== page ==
An effort is underway to ensure Iowa’s nursing workforce is properly prepared to meet an increasingly complex and sophisticated health care system. Rita Frantz, Dean of the University of Iowa College of Nursing, is co-leader of the Future of Nursing Iowa Action Coalition.
The work in Iowa and other states follows recommendations contained a 400 page report from the Institute of Medicine. Frantz says the report suggests 80% of the nursing workforce be prepared with a bachelor’s degree by 2020.
“Right now, nationally, 50% of registered nurses are prepared with a bachelor’s degree or higher,” Frantz said. “In Iowa, it is only 26%. So, Iowa has a long way to go to meet that recommendation.” A task force is working on ways to increase the number of bachelor’s degree prepared RNs in Iowa.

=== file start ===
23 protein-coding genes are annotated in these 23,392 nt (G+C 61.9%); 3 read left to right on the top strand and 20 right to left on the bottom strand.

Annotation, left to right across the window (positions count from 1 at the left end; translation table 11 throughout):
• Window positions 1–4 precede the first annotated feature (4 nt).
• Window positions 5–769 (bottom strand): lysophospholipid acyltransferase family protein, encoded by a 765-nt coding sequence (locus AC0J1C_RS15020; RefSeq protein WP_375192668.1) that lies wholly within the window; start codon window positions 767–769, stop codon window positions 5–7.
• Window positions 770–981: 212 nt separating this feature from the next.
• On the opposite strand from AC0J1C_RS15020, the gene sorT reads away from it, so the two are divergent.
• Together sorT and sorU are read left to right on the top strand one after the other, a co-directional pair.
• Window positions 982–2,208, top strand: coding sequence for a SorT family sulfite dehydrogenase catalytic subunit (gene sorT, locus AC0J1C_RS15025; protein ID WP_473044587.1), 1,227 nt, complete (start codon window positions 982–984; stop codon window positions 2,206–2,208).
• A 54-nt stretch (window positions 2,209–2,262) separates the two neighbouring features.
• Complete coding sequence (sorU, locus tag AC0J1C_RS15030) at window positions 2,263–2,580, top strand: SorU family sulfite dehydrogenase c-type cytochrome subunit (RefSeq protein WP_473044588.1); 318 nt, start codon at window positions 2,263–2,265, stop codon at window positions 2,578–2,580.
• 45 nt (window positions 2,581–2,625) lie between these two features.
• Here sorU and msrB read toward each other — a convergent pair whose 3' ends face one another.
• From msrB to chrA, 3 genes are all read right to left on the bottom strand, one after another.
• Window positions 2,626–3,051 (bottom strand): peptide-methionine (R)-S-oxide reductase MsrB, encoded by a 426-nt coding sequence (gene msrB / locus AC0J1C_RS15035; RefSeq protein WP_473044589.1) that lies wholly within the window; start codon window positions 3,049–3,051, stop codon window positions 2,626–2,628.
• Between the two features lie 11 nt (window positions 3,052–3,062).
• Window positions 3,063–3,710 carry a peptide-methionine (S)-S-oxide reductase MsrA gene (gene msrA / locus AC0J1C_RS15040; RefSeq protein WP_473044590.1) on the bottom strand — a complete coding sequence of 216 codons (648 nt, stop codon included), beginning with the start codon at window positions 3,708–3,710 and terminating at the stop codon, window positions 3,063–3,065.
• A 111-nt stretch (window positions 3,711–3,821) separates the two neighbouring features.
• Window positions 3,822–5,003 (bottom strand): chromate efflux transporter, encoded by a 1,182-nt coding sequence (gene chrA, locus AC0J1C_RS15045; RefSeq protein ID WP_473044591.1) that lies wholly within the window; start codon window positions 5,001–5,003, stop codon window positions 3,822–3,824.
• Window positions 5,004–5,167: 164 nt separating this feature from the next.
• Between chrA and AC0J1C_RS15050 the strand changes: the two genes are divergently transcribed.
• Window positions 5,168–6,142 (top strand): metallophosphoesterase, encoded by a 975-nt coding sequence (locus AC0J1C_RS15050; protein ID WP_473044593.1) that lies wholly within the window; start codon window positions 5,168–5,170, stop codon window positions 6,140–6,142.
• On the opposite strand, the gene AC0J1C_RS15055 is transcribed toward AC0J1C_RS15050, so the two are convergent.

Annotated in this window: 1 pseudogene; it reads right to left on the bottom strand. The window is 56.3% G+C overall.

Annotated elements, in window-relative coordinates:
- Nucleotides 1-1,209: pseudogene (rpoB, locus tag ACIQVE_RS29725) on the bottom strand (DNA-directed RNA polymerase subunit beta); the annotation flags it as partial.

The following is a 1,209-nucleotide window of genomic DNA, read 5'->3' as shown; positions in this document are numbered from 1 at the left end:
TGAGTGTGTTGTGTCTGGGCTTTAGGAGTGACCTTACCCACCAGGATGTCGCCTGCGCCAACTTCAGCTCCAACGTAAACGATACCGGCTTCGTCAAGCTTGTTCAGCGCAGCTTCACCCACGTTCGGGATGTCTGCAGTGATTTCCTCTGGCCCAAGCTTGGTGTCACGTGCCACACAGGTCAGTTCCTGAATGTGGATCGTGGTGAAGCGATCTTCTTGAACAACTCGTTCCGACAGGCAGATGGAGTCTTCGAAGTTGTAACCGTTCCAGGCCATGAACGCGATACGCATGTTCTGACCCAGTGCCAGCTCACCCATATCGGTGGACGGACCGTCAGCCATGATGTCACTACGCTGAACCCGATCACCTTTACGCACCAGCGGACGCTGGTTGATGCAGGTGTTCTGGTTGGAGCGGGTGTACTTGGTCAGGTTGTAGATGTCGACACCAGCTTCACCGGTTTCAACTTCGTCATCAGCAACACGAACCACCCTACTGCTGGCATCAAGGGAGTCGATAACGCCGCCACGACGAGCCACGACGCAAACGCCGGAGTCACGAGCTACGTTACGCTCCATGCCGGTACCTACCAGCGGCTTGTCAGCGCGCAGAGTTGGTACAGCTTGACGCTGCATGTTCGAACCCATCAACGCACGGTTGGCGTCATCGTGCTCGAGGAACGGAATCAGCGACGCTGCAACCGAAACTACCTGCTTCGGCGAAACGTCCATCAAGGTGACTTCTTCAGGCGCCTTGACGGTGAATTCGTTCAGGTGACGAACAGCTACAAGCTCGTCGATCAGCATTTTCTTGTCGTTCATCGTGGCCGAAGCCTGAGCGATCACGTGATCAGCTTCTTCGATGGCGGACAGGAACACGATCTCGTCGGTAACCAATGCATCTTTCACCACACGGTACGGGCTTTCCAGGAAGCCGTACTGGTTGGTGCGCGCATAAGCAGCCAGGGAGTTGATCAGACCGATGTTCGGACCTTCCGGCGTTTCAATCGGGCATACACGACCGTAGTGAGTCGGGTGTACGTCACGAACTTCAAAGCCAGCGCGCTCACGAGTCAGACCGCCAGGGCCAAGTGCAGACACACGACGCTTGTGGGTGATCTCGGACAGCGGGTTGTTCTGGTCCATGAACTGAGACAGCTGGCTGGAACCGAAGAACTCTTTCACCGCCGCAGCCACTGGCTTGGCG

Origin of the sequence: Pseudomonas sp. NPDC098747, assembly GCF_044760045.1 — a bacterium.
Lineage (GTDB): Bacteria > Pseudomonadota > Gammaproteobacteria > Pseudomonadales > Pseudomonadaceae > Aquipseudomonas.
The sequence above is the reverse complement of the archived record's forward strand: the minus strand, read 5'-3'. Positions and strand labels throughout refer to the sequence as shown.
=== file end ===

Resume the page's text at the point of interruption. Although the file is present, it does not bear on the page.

Frantz said the task force is hoping to develop a “unified program” so aspiring nurses can complete some of the requirements for a bachelor’s degree at a community college and then “seamlessly” move into another academic program for the remaining course work. Another Institute of Medicine recommendation calls for all hospitals and organizations that employ new nurses to have a residency program.
There are currently very few such programs in Iowa. Frantz believes there are only three or four hospitals in Iowa with nursing residency programs to help nurses with the transition from being a full-time student to a career. A summit is scheduled for Monday (July 9) in Des Moines where health care officials plan to discuss ways for hospitals to implement nursing residency programs.
Iowa has more than 45,000 registered nurses.